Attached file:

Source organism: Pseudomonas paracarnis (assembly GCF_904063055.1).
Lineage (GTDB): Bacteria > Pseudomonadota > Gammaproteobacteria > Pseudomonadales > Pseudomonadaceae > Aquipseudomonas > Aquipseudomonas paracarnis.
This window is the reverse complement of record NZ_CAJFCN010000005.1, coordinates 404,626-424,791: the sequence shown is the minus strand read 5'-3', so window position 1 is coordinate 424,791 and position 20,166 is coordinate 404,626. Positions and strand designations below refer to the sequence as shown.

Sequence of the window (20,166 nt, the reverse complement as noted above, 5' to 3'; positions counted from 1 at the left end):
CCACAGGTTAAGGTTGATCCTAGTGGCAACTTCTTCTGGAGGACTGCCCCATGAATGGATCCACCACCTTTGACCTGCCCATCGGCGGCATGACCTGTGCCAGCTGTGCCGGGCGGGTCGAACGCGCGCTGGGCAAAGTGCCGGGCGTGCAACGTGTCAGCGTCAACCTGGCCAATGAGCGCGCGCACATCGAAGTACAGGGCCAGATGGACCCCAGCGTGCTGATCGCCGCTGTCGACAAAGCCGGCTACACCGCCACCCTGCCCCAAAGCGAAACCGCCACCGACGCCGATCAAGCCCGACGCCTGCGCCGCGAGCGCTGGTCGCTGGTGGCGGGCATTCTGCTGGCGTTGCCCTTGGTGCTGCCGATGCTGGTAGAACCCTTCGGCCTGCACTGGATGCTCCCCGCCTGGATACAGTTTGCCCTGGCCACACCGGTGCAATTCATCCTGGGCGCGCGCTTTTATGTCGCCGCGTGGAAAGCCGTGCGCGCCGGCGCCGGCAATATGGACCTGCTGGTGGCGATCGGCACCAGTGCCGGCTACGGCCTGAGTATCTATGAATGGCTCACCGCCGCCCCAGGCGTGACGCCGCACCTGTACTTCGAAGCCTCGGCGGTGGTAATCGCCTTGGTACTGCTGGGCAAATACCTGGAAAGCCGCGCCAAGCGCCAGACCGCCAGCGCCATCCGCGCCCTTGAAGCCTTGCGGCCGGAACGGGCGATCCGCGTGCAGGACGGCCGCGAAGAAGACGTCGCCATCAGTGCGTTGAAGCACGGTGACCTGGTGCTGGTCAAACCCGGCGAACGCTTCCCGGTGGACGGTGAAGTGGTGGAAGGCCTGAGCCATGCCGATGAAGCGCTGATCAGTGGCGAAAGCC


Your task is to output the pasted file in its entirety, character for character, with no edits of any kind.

Source organism: Pseudomonas paracarnis (assembly GCF_904063055.1).
Lineage (GTDB): Bacteria > Pseudomonadota > Gammaproteobacteria > Pseudomonadales > Pseudomonadaceae > Aquipseudomonas > Aquipseudomonas paracarnis.
This window is the reverse complement of record NZ_CAJFCN010000005.1, coordinates 404,626-424,791: the sequence shown is the minus strand read 5'-3', so window position 1 is coordinate 424,791 and position 20,166 is coordinate 404,626. Positions and strand designations below refer to the sequence as shown.

Sequence of the window (20,166 nt, the reverse complement as noted above, 5' to 3'; positions counted from 1 at the left end):
CCACAGGTTAAGGTTGATCCTAGTGGCAACTTCTTCTGGAGGACTGCCCCATGAATGGATCCACCACCTTTGACCTGCCCATCGGCGGCATGACCTGTGCCAGCTGTGCCGGGCGGGTCGAACGCGCGCTGGGCAAAGTGCCGGGCGTGCAACGTGTCAGCGTCAACCTGGCCAATGAGCGCGCGCACATCGAAGTACAGGGCCAGATGGACCCCAGCGTGCTGATCGCCGCTGTCGACAAAGCCGGCTACACCGCCACCCTGCCCCAAAGCGAAACCGCCACCGACGCCGATCAAGCCCGACGCCTGCGCCGCGAGCGCTGGTCGCTGGTGGCGGGCATTCTGCTGGCGTTGCCCTTGGTGCTGCCGATGCTGGTAGAACCCTTCGGCCTGCACTGGATGCTCCCCGCCTGGATACAGTTTGCCCTGGCCACACCGGTGCAATTCATCCTGGGCGCGCGCTTTTATGTCGCCGCGTGGAAAGCCGTGCGCGCCGGCGCCGGCAATATGGACCTGCTGGTGGCGATCGGCACCAGTGCCGGCTACGGCCTGAGTATCTATGAATGGCTCACCGCCGCCCCAGGCGTGACGCCGCACCTGTACTTCGAAGCCTCGGCGGTGGTAATCGCCTTGGTACTGCTGGGCAAATACCTGGAAAGCCGCGCCAAGCGCCAGACCGCCAGCGCCATCCGCGCCCTTGAAGCCTTGCGGCCGGAACGGGCGATCCGCGTGCAGGACGGCCGCGAAGAAGACGTCGCCATCAGTGCGTTGAAGCACGGTGACCTGGTGCTGGTCAAACCCGGCGAACGCTTCCCGGTGGACGGTGAAGTGGTGGAAGGCCTGAGCCATGCCGATGAAGCGCTGATCAGTGGCGAAAGCC